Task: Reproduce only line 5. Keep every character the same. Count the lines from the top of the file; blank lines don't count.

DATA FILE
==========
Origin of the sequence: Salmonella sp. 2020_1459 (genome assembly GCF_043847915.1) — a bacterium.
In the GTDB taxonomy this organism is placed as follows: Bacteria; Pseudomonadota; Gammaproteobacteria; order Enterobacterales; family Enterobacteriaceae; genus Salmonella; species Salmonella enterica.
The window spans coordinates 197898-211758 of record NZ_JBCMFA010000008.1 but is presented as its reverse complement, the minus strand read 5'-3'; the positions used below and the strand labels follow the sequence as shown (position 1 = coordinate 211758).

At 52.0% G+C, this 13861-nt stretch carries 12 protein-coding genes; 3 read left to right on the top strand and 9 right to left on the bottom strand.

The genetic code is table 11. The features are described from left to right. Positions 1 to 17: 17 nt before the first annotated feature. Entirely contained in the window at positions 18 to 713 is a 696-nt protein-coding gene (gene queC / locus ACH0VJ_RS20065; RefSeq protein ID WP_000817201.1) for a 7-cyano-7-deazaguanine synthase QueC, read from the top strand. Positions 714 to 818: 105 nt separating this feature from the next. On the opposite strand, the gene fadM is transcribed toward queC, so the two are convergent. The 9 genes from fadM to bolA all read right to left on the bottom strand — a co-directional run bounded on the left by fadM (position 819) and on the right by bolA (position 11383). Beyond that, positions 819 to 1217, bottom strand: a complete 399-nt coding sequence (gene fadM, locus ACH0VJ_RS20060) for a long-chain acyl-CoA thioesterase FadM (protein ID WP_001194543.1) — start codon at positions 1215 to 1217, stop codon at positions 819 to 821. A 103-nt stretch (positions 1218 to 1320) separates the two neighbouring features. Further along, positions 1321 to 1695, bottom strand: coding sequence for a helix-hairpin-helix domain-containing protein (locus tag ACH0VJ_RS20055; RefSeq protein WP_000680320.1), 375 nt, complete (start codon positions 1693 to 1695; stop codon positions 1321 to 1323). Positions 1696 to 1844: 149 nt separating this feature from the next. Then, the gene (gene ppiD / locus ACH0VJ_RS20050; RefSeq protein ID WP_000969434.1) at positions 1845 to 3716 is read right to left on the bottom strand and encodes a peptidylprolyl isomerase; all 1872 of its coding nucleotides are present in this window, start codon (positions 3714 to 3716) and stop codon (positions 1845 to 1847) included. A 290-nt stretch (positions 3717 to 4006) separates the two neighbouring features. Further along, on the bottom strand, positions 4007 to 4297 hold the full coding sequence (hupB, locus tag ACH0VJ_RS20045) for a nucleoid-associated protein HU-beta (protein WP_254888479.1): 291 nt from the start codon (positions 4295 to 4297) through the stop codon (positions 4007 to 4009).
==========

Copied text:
The genetic code is table 11. The features are described from left to right. Positions 1 to 17: 17 nt before the first annotated feature. Entirely contained in the window at positions 18 to 713 is a 696-nt protein-coding gene (gene queC / locus ACH0VJ_RS20065; RefSeq protein ID WP_000817201.1) for a 7-cyano-7-deazaguanine synthase QueC, read from the top strand. Positions 714 to 818: 105 nt separating this feature from the next. On the opposite strand, the gene fadM is transcribed toward queC, so the two are convergent. The 9 genes from fadM to bolA all read right to left on the bottom strand — a co-directional run bounded on the left by fadM (position 819) and on the right by bolA (position 11383). Beyond that, positions 819 to 1217, bottom strand: a complete 399-nt coding sequence (gene fadM, locus ACH0VJ_RS20060) for a long-chain acyl-CoA thioesterase FadM (protein ID WP_001194543.1) — start codon at positions 1215 to 1217, stop codon at positions 819 to 821. A 103-nt stretch (positions 1218 to 1320) separates the two neighbouring features. Further along, positions 1321 to 1695, bottom strand: coding sequence for a helix-hairpin-helix domain-containing protein (locus tag ACH0VJ_RS20055; RefSeq protein WP_000680320.1), 375 nt, complete (start codon positions 1693 to 1695; stop codon positions 1321 to 1323). Positions 1696 to 1844: 149 nt separating this feature from the next. Then, the gene (gene ppiD / locus ACH0VJ_RS20050; RefSeq protein ID WP_000969434.1) at positions 1845 to 3716 is read right to left on the bottom strand and encodes a peptidylprolyl isomerase; all 1872 of its coding nucleotides are present in this window, start codon (positions 3714 to 3716) and stop codon (positions 1845 to 1847) included. A 290-nt stretch (positions 3717 to 4006) separates the two neighbouring features. Further along, on the bottom strand, positions 4007 to 4297 hold the full coding sequence (hupB, locus tag ACH0VJ_RS20045) for a nucleoid-associated protein HU-beta (protein WP_254888479.1): 291 nt from the start codon (positions 4295 to 4297) through the stop codon (positions 4007 to 4009).